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Not Milk? A Guide to Non-Dairy Milks


Holy cow! Or in this case, holy plants! When it comes to non-dairy alternatives to cow’s milk there are gallons of plant-based options to choose from. Rice, nut, hemp, soy, coconut, oat… where’s a non-dairy milk beginner supposed to start? Well, begin by skimming cow’s milk off your grocery list—for good.

Cow’s milk can be seriously lact-ing healthwise. (Okay, done with the milk puns. Promise!) Chock-full of fat and cholesterol, cow’s milk is meant for calves to guzzle up, not for humans to drink. Yes, that’s right. Cow’s milk is not meant for human consumption. Add to that the artificial ingredients, preservatives and hormones pumped into conventional milks at grocery stores and the glass is no longer looking half full. It’s empty of health and eco benefits.

Taking the non-dairy plunge is easy. Check out this guide to today's trendy dairy-free milks to get you started.

Soy milk

Long popular among vegans and the lactose intolerant, this mild non-dairy milk makes one mean, creamy latte.


  • 25 grams of soy protein a day, along with a low cholesterol, low fat diet, may decrease the risk for heart disease, according to the FDA.
  • Soy milk fortified with vitamin D can give you a good daily dose of this important mineral.
  • Studies suggest soy milk has cholesterol-lowering benefits.
  • Soy milk is rich in protein and calcium and contains no saturated fat.


  • Studies suggest that eating large amounts of soy can be harmful. Soy contains phytoestrogens, which are estrogen-mimicking compounds. These compounds have been linked to breast cancer, infertility and growth disruption in infants and children, but studies are ongoing. As with anything, err on the side of everything in moderation.
  • Soy milk products are often made with genetically modified soy beans. In fact, 91 percent of the soy grown in the U.S. is genetically modified. Try to always choose USDA-certified organic varieties.
  • Many people have soy allergies.

Coconut milk

This heavenly, unimaginably creamy milk works great as a base for ice cream and tastes delicious plain for a sweet treat.


  • Um, it’s so scrumptious. (I'm a bit biased. Coconut milk is hands down my favorite non-dairy milk.)
  • Coconut milk contains low levels of cholesterol and sodium.
  • It’s easily digested for those with lactose intolerance.
  • Coconut milk contains medium-chain fatty acids. One of the particularly amazing fatty acids, lauric acid, promotes brain development and bone health, and is antiviral and antibacterial.
  • Coconut milk contains 50 percent of your reccommended daily allowance for vitamin B12. This vitamin ensures that red blood cells get enough oxygen to the body. Commonly found in meat and dairy products, this vitamin is particurally important for vegetarians and vegans, who may not get enough of this vitamin through diet alone.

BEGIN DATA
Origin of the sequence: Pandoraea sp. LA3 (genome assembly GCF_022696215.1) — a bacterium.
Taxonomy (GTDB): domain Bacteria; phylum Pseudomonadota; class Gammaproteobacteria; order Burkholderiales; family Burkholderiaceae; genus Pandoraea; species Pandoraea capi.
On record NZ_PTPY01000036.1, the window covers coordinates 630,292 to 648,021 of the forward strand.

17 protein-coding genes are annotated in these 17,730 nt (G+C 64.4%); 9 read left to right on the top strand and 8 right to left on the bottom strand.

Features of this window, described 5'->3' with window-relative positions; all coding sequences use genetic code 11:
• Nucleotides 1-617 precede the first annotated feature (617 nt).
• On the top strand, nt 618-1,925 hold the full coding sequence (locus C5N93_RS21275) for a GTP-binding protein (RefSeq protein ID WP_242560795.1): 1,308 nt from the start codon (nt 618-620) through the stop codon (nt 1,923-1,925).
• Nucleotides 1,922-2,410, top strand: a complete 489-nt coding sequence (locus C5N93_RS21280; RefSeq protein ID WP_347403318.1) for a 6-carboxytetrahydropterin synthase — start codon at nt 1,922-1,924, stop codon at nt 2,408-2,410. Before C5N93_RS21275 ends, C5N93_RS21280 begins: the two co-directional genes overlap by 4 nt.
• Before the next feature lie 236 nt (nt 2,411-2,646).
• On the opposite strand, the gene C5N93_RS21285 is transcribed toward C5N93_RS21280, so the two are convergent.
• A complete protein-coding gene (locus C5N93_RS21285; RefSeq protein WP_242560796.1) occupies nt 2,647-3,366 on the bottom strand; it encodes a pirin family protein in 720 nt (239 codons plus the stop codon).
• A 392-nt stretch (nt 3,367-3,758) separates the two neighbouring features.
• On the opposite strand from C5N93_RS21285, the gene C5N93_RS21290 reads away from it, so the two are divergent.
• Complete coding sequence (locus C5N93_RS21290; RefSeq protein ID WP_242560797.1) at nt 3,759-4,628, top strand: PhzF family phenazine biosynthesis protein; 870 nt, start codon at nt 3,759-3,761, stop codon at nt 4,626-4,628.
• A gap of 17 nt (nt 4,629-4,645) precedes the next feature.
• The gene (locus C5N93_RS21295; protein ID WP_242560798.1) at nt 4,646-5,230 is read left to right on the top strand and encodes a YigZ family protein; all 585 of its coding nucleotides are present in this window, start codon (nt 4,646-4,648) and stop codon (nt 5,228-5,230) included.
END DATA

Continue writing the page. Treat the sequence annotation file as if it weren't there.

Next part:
• Coconut milk often contains additional additives. Avoid these unneccessay substances by making your own or buying organic.
  • Making your own coconut milk will cut down on the un-eco-friendly processing and packaging of store-bought brands. As a tropical fruit, though, unless you live in areas where coconuts are locally grown, (Florida, Hawaii,) making your own coconut milk often can quickly add to your carbon footprint.

Almond milk

Made with ground almonds mixed with water, almond milk is easily the most popular nut milk. Its smooth, nutty flavor adds an extra yum factor to oatmeal and cereal.


  • Almond milk is loaded with antioxidants.
  • It’s full of nutritious protein, fiber and other vitamins and minerals.
  • You can easily make your own nut milk using almonds, cashews, walnuts or hazelnuts.
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From the Organic Authority Files


  • Watch out for added artificial sweeteners and flavorings in almond milk.
  • Almond milk is lacking in B vitamins.
  • Obviously, it's not a good option for those with nut allergies.

Rice milk


  • Your waistline will thank you. Rice milk is low in fat and calories.
  • Its sweet flavor makes rice milk a good replacement for cow’s milk in baking.
  • Making your own homemade rice milk requires just two ingredients: Rice and water.


  • Rice milk lacks important nutrients including vitamins A and C and protein.
  • Conventional rice milks are often manufactured in energy-guzzling plants.

Hemp milk

No, not marijuana milk. This milk is made with hemp seeds from a variety of the Cannabis plant that contains the lowest levels of THC, the psychoactive ingredient in marijuana.


  • This superfood drink is chock-full of omega fatty acids, protein, calcium, vitamin A, vitamin E and other nutrients and minerals.
  • It contains no cholesterol.
  • Its thick texture makes it perfect to add to coffee or to use in cooking.


  • Hemp milk can have an aftertaste, depending on the brand.
  • Because most hemp is grown in Canada, where it's legal, it could have a high carbon footprint due to travel, depending on where you live.

Oat milk

This sweet, thin milk is an excellent substitute for skim milk. 


  • Oat milk is cholesterol-free.
  • It contains high levels of fiber, vitamin E and folic acid.
  • Oat milk contains phytochemicals, which are antioxidants that help prevent heart disease and certain cancers.
  • Making your own homemade oat milk is easy. All you need are oats and water!


  •  Those with gluten allergies can't drink it.

image: rosipaw

Follow Kirsten on Twitter @kirsten_hudson

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